Claypool reflects on moving on from setbacks and disappointing losses
Jack Concannon | Friday, November 22, 2019
Senior wide receiver Chase Claypool has been part of a Notre Dame football class that has had a unique run.
Their freshman year was a 4-8 disaster that saw both coordinators get fired and Brian Kelly pushed to the brink of his job. In the two years since, the team has been in constant College Football Playoff contention, reaching the promised land last season before being blown out in the Cotton Bowl against Clemson.
Claypool has been a constant in all of this, progressing each year and improving his play just like the program has. Playing across from Miles Boykin, he caught 639 yards last season, a mark he looks poised to smash this season with 256 yards through just three games. Claypool gave credit to some graduated players for mentoring him early in his career and showing him the path to being an impactful wide receiver.
“[Former Irish wide receiver] Corey Robinson was the main guy who stuck out,” Claypool said. “He was a medical redshirt when I was a freshman. He taught me the playbook and told me how important it is to do each thing right and learn all of the plays, while having a good attitude about everything. [Former Irish wide receiver] Miles Boykin now is keeping touch with me even though he is in the NFL. Those two guys have been pretty good leaders.”
Now that he is a senior as those two once were, Claypool said he has a different perspective on the program than he once did.
“I understand that everything means a little more. Everything meant the same in prior years, but now it’s kind of a realization that this is my last year and every little thing counts,” Claypool said. “I’m just trying to take that [as a] factor and let the guys know that every little thing we do on the practice field is going to translate to the game field.”
Over his four years, Claypool has heard the criticism of Notre Dame football that has occurred in the media, especially after games like Miami in 2017 and Clemson last year. When discussing how many members of the media dismissed the Irish as having no chance against Georgia, he acknowledged people are hung up on the Clemson game but said the team has learned from its experiences.
“I wasn’t surprised — I think a lot of people were hung up on the game against Clemson, and maybe the game against Louisville,” Claypool said. “I knew what we were all about, just based on the practices here. I think we’re going to be able to carry that momentum [from Georgia] throughout the year. We have a different type of urgency. We can’t start slow, we can’t give up any big plays. We really tightened down on the little things.”
As the team seeks to build on its game against Georgia, Claypool and the offense are receiving much needed reinforcements. Junior tight end Cole Kmet had a dominant return in Athens, and the team is expecting junior wide receiver Michael Young and sophomore running back Jahmir Smith to be healthy against Virginia. Claypool is enthusiastic about what these returning players can do for both the offense and his own game.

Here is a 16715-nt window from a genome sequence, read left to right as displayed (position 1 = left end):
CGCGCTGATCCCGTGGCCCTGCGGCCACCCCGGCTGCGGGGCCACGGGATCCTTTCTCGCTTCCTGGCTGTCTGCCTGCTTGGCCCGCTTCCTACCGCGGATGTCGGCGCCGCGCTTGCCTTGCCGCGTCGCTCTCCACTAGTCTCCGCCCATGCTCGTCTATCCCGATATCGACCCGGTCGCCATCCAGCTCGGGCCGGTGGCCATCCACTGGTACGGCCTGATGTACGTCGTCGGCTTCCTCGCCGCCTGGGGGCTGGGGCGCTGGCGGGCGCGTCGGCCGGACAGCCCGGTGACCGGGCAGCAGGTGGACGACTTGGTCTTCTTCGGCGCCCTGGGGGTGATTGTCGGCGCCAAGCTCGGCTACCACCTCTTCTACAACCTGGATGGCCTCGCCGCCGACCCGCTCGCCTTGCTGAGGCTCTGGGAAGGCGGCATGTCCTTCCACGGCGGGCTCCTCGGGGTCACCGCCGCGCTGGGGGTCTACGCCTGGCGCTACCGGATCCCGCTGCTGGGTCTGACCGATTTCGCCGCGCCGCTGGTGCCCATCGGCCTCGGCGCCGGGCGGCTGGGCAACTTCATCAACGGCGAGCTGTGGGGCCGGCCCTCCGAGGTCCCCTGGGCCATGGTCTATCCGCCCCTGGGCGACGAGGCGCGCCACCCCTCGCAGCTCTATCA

“All the pieces are coming together, it’s kind of exciting,” Claypool said. “Once everyone comes back, which is pretty soon, it opens up avenues we have not explored yet. Now that Mike is back and Cole is back at tight end, it adds versatility to our offense. That only helps me out and everybody on the field out.”
That versatility will be needed as the team faces three ranked teams in Virginia, USC and Michigan in their next four games. It is often a challenge for teams to come down off playing an emotional game like Georgia and coming up short. After the loss to Miami in 2017, the Irish slumped through their remaining schedule before their bowl game, beating Navy by seven in a game they were favored to win by 20, and losing their final game at Stanford, eliminating themselves from New Year’s Six bowl contention.
Claypool said there will be no such letdown this year, as the team respects what Virginia has and is prepared to compete.
“We’re pretty aware of Virginia’s talent on defense,” he said. “Looking from my perspective, they are going to come into this game flying around, especially because they’re undefeated and ranked. It’s a game they can use to prove themselves, just as it was for us against Georgia. We are expecting some high energy from that team, we’re going to match up for sure.”
The Virginia game is the next piece of what will come together as Claypool’s final season. He hopes this season will help his class leave a standard of excellence behind as an aspiration for future Notre Dame football players.
“The standard of playing — most of all being fast and physical — I think that has to be an identity that Notre Dame receivers carry on through the next few years,” he said. “If I can leave that legacy it would be pretty cool.”